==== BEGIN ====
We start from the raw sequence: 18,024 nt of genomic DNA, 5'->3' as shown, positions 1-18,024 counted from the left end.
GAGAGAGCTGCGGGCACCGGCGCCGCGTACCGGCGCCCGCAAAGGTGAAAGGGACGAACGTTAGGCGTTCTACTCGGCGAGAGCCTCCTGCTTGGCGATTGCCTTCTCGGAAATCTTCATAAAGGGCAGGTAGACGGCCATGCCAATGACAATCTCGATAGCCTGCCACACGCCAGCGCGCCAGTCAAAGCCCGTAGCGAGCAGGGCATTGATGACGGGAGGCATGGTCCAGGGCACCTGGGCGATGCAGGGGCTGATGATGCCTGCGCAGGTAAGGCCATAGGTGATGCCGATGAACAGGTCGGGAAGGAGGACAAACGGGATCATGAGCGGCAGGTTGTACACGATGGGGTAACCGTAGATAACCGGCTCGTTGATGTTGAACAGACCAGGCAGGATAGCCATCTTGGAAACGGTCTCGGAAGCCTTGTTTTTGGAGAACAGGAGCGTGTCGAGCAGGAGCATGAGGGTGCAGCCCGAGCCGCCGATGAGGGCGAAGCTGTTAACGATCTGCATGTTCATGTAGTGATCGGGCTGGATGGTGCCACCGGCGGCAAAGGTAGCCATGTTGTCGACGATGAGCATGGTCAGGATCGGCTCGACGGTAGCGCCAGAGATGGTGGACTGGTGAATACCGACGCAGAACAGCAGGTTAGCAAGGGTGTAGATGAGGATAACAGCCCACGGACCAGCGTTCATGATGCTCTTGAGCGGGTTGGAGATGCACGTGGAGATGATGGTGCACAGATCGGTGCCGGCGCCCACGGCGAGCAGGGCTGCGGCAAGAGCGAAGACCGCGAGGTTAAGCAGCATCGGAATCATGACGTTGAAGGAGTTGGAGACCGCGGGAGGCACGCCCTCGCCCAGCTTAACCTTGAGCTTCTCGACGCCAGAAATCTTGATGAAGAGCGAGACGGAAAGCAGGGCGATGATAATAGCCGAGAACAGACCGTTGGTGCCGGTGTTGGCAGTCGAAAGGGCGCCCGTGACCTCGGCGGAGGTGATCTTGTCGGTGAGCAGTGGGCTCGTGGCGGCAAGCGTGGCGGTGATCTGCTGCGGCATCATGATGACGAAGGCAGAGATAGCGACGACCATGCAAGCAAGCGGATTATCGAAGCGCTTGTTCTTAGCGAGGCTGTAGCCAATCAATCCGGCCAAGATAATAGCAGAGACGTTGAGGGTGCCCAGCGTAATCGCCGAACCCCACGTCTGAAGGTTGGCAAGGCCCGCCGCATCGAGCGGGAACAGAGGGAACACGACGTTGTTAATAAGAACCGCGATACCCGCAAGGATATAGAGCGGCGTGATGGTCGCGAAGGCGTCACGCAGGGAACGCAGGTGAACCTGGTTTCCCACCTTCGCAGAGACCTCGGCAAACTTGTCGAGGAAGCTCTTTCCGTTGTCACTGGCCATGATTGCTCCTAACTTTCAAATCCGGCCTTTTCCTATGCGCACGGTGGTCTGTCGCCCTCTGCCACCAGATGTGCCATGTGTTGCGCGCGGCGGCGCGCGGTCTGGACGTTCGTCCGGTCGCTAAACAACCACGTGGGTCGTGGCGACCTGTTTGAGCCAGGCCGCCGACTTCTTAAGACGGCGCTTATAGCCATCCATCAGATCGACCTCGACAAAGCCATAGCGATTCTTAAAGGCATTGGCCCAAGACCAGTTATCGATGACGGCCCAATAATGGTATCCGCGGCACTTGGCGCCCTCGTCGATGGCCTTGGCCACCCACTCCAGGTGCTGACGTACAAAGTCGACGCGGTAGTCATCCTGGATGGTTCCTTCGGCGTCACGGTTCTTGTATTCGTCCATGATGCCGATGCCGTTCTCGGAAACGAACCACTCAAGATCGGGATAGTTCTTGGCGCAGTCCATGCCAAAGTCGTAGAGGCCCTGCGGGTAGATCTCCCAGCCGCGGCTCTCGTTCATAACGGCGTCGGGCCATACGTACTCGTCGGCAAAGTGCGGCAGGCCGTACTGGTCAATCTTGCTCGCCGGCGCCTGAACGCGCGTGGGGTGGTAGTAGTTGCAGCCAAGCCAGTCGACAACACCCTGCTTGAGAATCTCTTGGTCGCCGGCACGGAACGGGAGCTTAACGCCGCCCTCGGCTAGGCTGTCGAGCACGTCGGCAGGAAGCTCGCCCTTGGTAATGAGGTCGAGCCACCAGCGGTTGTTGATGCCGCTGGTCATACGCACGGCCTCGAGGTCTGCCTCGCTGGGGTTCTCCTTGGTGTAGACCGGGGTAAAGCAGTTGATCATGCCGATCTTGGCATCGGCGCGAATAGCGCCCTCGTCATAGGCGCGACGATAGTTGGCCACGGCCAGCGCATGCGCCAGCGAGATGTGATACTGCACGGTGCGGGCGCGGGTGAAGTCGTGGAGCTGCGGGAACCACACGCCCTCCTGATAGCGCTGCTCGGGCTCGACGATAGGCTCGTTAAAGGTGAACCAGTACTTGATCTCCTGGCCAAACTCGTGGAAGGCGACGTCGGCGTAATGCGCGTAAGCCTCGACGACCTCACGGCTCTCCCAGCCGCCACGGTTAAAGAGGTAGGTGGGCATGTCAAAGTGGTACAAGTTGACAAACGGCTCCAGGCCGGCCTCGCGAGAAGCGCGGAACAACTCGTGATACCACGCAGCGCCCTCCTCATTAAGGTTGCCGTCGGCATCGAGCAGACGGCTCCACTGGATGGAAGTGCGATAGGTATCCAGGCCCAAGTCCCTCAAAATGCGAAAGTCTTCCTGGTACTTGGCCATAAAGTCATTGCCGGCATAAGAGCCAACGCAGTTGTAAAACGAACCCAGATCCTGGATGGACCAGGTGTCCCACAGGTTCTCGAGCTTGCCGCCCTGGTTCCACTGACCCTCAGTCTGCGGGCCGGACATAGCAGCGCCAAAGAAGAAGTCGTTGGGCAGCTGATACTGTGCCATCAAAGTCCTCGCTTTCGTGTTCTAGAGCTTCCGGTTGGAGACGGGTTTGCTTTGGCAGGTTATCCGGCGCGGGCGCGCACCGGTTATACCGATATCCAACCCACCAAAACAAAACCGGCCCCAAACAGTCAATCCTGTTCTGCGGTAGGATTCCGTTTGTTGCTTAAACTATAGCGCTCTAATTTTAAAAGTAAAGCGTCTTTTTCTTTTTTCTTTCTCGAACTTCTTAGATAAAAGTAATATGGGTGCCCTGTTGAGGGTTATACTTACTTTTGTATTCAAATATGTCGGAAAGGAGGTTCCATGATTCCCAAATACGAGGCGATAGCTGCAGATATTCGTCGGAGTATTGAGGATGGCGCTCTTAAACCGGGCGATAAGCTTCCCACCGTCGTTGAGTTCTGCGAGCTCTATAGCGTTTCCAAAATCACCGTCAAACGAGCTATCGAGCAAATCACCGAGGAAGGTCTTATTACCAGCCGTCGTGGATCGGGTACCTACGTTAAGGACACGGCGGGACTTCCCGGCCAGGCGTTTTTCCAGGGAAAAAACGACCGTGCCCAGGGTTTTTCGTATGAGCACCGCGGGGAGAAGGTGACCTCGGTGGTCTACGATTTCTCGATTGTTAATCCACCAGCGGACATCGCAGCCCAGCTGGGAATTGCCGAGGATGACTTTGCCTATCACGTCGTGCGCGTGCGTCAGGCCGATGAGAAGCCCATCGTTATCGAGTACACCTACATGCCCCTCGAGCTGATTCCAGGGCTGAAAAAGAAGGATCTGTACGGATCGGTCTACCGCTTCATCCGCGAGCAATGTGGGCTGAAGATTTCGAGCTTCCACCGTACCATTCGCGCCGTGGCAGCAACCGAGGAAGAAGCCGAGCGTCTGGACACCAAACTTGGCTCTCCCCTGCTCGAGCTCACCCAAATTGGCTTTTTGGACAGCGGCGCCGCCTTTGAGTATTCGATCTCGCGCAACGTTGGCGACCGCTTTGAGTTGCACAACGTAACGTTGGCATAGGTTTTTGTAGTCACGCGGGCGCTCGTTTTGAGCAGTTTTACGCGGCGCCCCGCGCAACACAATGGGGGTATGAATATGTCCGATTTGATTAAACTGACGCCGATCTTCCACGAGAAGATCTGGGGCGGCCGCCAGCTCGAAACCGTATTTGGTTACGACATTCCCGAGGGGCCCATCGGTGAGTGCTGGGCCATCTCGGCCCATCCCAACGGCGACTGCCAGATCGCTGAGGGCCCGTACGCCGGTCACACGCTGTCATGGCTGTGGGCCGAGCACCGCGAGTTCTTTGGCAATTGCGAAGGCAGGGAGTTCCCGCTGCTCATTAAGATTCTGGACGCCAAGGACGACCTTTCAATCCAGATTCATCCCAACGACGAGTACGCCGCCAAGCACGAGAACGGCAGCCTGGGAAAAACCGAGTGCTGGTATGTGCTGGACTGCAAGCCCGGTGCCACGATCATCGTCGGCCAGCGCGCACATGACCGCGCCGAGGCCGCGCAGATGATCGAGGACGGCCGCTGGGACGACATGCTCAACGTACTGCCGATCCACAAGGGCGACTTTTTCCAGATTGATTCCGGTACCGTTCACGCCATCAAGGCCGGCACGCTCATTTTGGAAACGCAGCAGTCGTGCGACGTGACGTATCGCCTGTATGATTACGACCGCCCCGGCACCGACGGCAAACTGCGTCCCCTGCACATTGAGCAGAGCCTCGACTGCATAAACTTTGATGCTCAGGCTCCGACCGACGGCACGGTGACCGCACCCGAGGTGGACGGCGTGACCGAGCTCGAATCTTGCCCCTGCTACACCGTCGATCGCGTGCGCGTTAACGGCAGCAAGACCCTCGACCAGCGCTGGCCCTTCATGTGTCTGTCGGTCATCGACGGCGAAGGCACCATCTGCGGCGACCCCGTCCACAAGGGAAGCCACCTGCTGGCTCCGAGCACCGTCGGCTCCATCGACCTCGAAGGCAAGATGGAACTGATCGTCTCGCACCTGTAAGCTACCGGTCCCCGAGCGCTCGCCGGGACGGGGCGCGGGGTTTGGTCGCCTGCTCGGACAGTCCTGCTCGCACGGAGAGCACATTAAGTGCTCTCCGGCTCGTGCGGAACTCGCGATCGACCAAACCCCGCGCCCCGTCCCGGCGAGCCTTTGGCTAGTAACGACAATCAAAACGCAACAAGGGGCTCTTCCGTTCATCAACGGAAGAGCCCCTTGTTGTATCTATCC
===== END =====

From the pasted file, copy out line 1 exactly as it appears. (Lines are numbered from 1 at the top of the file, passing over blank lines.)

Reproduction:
We start from the raw sequence: 18,024 nt of genomic DNA, 5'->3' as shown, positions 1-18,024 counted from the left end.